The film is thus more than topical; the photo of Fonda raises questions not only of her visit to Vietnam but of the nature of revolutionary art, film, and reportage as well as the role of the intellectual and artist in the revolutionary movement.

This is obviously a question that troubles Godard and Gorin. In spite of the achievements of his latest flms Godard said he was anxious in his next work to move on to explore questions of depth, angle, lyricism, and music in film. This and Tout va bien indicate that perhaps Godard will again tap the emotional resources that infused his earlier, more narrative films. (Although Gorin shurgs off inquiries about aesthetic questions that were raised in the thirties, that period may be a key one from which to evaluate their future work.)

Godard and Gorin's most recent films have spoken to Mao's observation that "not having a correct political point of view is like having no soul." And while exploring new aesthetic and political questions they have produced some extraordinary films.

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Whew! Aside from Klein's comma aversion, not too dreadful. Very much of its time, of course. That last Mao quote certainly gives one pause...

Ultimate moral? When in thrall, you shall fall.

TS

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Supplementary Lin Piao info from Encyclopedia Britannica:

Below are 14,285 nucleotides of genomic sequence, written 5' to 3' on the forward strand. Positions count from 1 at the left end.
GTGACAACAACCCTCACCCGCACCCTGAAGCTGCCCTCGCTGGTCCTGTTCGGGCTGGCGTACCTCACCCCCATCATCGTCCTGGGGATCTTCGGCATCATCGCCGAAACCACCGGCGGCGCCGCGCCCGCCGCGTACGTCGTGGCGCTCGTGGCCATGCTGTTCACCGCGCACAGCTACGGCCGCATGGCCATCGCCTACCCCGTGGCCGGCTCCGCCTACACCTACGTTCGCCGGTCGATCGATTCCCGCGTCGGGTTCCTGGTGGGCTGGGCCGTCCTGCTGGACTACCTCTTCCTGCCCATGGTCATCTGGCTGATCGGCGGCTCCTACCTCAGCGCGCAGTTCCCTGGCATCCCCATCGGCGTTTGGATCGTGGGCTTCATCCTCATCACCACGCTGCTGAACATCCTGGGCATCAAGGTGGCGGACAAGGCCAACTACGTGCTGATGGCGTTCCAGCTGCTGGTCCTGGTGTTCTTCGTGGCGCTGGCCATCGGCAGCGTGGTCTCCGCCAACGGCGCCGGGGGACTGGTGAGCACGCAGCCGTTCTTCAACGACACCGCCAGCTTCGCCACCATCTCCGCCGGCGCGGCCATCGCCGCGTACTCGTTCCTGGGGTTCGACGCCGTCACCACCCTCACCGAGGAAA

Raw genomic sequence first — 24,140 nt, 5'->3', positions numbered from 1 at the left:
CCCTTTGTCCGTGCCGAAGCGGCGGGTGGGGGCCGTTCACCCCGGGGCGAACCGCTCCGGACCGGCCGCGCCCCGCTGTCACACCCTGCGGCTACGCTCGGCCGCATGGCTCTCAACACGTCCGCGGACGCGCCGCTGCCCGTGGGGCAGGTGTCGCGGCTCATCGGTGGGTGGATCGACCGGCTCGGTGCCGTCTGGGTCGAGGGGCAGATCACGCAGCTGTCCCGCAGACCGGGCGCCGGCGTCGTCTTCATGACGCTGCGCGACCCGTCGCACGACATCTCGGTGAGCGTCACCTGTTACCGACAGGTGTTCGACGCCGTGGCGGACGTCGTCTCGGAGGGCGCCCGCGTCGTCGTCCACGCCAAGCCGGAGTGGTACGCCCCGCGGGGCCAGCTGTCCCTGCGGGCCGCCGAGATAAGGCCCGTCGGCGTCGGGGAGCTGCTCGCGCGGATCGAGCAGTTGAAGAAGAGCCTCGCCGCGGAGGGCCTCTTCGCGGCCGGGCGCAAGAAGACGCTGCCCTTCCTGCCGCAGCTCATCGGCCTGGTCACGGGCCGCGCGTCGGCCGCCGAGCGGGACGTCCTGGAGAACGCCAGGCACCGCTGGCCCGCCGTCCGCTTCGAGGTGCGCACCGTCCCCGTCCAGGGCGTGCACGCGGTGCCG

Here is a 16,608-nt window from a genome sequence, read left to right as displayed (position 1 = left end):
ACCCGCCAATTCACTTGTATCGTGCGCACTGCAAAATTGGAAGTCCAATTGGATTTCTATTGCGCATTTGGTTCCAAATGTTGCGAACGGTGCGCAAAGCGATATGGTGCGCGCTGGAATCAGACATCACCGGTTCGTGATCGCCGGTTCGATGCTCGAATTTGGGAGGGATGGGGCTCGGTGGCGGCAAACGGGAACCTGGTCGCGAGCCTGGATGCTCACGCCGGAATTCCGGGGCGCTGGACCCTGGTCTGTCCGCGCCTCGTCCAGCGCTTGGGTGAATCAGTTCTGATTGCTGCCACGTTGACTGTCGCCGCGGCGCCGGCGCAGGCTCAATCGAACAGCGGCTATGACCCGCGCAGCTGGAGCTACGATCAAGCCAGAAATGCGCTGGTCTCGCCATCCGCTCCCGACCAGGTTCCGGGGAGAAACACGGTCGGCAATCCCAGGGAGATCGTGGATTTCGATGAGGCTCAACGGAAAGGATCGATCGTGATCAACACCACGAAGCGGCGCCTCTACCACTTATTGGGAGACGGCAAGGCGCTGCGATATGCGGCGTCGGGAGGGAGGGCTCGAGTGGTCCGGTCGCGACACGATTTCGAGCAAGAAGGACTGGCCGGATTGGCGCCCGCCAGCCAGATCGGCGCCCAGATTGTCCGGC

In late 1958 Lin Biao suddenly began to assume a more active and important role in the army and the party. In September 1959 he succeeded Peng Dehuai as minister of defense, after Peng was ousted for opposing Mao's economic and defense policies. Lin then inaugurated a reformation of the army that both intensified the political education of its soldiers and upgraded their military training. As a result, Lin's army in the early 1960s became an example of how, according to Mao's teachings, professional expertise could be combined with political consciousness, and the army even became a model for the rest of society, including the party itself, to emulate. This movement to “learn from the People's Liberation Army” eventually developed in 1965 into the extensive purge of the party known as the Great Proletarian Cultural Revolution, whose principal casualty was Liu Shaogi, the party organizer who for more than 20 years had been Mao's second in command. In August 1966 the 58-year-old Lin Biao replaced Liu as the future successor to Mao; this position was formalized in April 1969, when Lin was so designated by the new constitution. From 1966 to 1971 the army effectively took over the role previously played by the party in ruling China.

By 1971, however, Lin and the army may have amassed more political authority than Mao thought desirable. In a desperate move to avoid being purged, Lin and others of the military high command plotted a coup that failed. The Chinese government later announced that Lin Biao was killed on Sept. 13, 1971, in an airplane crash in Mongolia as he was fleeing to the Soviet Union after having plotted unsuccessfully to assassinate Mao. Since then he has been posthumously criticized as a rightist reactionary and a traitor to the cause of Chinese Communism. Speculation that Lin was in fact assassinated by the Chinese leadership was reinforced in 1990 when Mongolian officials cast doubt on the Chinese government's claim that Lin had been among those killed in the 1971 airplane crash. The actual circumstances of Lin's death—and of the power struggle that immediately preceded it—remain an unresolved mystery in the history of Communist China.